By Jerrod Hugenot
The Revised Common Lectionary is visiting parts of the Sermon on the Mount as it guides worshippers through this year. Here’s a thought on one section of this major teaching in Matthew’s Gospel:
The teaching of “do not resist with violence” is a different way of living in the world, which is well versed in the “an eye for an eye” ways. Yet Jesus teaches in the Sermon on the Mount that cheeks should be turned, tunics should be given over and soldiers should realize you aren’t going to be anything other than cheerful when bullied. Acting non-violently is just that: eschewing violence for the sake of Christ, who also said “love your enemies.”
As a person who enjoys a good laugh, I note with interest that non-violence can be a great resource for humor, laughing at the futility of those who use violence to achieve their means. Listen to the stories of Desmond Tutu as he recounts the struggle to dismantle apartheid. I have yet to hear a speech or interview with Tutu where he is not inevitably given over to fits of laughter as he makes a point. The stories of apartheid era South Africa are fraught with harrowing stories of inhumane treatment, yet as Tutu recounts how apartheid was dismantled after years of effort, mainly in increments measured in terms of little by little, his laughter reminds that dispiriting circumstances can be defeated by quiet courage and the capacity to laugh in the face of your victimizers.
It is no surprise that Jesus links the reframing of resistance as non-violent with the call to love one’s enemies. Jesus is well remembered in religious and non-religious circles for his teaching on the love of enemies, as it goes against the grain of the human story. Jesus asks his followers to decide how they live out their relationships with other people.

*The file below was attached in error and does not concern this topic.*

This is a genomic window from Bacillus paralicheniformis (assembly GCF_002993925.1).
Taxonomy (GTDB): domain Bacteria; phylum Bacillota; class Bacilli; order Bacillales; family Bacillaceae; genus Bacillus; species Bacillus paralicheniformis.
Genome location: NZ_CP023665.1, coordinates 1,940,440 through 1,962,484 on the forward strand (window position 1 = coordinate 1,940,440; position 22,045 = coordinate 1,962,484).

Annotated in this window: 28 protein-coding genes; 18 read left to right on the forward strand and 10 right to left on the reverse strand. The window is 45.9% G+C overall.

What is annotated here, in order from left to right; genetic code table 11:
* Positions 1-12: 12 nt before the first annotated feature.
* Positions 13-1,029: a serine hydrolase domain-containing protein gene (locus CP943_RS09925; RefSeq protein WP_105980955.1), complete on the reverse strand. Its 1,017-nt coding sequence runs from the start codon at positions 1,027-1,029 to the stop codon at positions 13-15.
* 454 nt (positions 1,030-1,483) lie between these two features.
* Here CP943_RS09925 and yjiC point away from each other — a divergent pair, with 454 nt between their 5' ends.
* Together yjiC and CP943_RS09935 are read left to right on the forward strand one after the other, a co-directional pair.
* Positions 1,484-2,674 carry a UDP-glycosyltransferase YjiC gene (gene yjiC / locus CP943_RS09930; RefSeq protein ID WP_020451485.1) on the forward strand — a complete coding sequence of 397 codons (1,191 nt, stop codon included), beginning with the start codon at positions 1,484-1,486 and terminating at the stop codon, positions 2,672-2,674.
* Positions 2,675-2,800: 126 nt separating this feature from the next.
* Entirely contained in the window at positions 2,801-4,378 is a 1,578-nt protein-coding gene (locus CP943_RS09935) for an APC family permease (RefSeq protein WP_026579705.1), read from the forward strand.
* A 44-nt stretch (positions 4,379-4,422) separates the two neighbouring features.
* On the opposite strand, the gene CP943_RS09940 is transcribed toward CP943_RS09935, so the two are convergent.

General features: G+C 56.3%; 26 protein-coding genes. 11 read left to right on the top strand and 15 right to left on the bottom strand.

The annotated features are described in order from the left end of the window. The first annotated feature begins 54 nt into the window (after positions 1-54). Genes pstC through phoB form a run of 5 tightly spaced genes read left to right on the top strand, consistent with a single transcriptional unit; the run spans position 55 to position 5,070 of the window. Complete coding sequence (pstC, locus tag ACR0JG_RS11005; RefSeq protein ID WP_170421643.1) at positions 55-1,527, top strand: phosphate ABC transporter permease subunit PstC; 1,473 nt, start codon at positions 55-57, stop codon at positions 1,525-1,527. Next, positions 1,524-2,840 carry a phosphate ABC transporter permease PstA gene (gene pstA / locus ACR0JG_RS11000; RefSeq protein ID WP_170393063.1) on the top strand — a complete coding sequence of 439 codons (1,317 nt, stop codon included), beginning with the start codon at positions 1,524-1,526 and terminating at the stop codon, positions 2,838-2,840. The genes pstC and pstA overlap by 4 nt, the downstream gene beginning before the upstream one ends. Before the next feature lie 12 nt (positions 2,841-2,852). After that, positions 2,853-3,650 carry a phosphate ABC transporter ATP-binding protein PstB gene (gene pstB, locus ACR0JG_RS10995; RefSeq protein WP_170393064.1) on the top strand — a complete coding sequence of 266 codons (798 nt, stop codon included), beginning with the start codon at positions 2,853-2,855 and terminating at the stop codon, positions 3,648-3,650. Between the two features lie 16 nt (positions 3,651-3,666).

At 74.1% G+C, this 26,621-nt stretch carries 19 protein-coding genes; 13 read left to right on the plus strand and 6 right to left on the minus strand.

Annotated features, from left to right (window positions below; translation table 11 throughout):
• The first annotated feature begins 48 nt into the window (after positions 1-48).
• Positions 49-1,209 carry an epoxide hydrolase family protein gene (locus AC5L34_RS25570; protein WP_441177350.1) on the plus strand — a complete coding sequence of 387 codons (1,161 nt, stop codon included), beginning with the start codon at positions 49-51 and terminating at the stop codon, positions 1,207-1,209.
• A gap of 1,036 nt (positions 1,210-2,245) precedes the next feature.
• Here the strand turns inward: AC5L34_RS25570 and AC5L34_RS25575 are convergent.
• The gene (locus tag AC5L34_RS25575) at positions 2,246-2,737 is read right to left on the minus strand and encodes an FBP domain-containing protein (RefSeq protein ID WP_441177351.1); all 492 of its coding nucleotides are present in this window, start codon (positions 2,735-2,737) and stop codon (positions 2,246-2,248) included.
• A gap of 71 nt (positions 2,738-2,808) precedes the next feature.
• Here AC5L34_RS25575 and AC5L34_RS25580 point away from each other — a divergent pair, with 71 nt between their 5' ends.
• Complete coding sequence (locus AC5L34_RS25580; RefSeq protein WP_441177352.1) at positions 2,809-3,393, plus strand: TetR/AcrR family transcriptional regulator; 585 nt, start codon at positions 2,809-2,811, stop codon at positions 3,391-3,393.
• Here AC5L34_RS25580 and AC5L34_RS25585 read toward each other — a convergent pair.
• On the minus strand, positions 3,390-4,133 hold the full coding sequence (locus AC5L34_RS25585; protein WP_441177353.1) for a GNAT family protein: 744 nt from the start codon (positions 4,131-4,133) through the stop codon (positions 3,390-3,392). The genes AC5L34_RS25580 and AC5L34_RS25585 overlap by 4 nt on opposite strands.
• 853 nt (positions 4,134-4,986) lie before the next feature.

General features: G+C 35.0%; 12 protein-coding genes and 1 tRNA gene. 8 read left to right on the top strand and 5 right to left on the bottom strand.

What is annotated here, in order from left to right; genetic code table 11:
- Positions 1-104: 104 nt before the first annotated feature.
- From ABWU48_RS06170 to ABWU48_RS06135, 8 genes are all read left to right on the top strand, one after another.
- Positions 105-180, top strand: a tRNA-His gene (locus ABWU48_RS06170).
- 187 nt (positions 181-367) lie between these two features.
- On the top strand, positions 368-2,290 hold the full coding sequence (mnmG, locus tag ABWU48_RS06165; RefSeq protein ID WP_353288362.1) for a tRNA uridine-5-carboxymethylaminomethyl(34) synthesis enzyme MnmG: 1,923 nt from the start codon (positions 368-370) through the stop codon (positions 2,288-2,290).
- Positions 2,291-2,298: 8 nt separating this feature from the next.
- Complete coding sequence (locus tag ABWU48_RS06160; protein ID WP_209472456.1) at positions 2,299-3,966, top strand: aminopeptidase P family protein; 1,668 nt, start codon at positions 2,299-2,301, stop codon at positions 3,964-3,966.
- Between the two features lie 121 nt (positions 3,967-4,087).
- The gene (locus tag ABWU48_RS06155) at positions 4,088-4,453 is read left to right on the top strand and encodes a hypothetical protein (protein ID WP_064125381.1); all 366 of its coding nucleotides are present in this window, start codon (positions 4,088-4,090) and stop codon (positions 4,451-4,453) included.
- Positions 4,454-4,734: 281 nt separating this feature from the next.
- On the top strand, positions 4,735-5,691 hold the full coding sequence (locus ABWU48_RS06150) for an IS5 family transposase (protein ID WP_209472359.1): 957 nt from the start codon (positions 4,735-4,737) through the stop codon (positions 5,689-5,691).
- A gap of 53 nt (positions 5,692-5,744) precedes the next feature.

Do not resist with violence those who do evil. Do not withhold a basic courtesy toward those who have angered or wronged you that they are ultimately beyond the chance for reconciliation with you.
I do note that this teaching can be used to minimize the hurt or angst received. Forgiveness, reconciliation and accountability are difficult processes to work through; however, the civil treatment even of those who are uncivil is a difficult, yet just as necessary a step toward a future that does not remain mired in the pain of the present. Nobody is beyond redemption (even though we may act to the contrary). Loving enemies is part of that brave hope for a different sort of world, or at least within your abilities to live in such a manner.
A few years ago, a British Baptist wrote a book about the type of church he believed Baptists ought to aspire to be. He traces some fruitful practices and beliefs from Baptist history as well as the Anabaptist roots. When the early Baptists were developing into what would become the Baptist tradition in the early 1600s, they had some friendly relationships and influences from the Mennonites, one of the groups of the Anabaptist tradition.
One story that the Anabaptists carry in their history is the witness of Dirk Willems, a Dutch Protestant who was persecuted for his religious views in the 1560s. Willems escaped imprisonment during the winter of 1569. A guard chased after him for some distance. Willems crossed over a frozen river; however, his pursuer fell through. While Willems had every chance to keep running, he could not leave the guard to drown in the river. He turned back and helped the man out of the freezing waters.
Unfortunately, this act of compassion resulted in Willems being brought back to the prison. The guard wanted Willems released; however, another official overruled the request. A few weeks later, after further imprisonment, Willems was charged as a heretic and then burned at the stake.
This is the word of our Lord. Thanks be to God.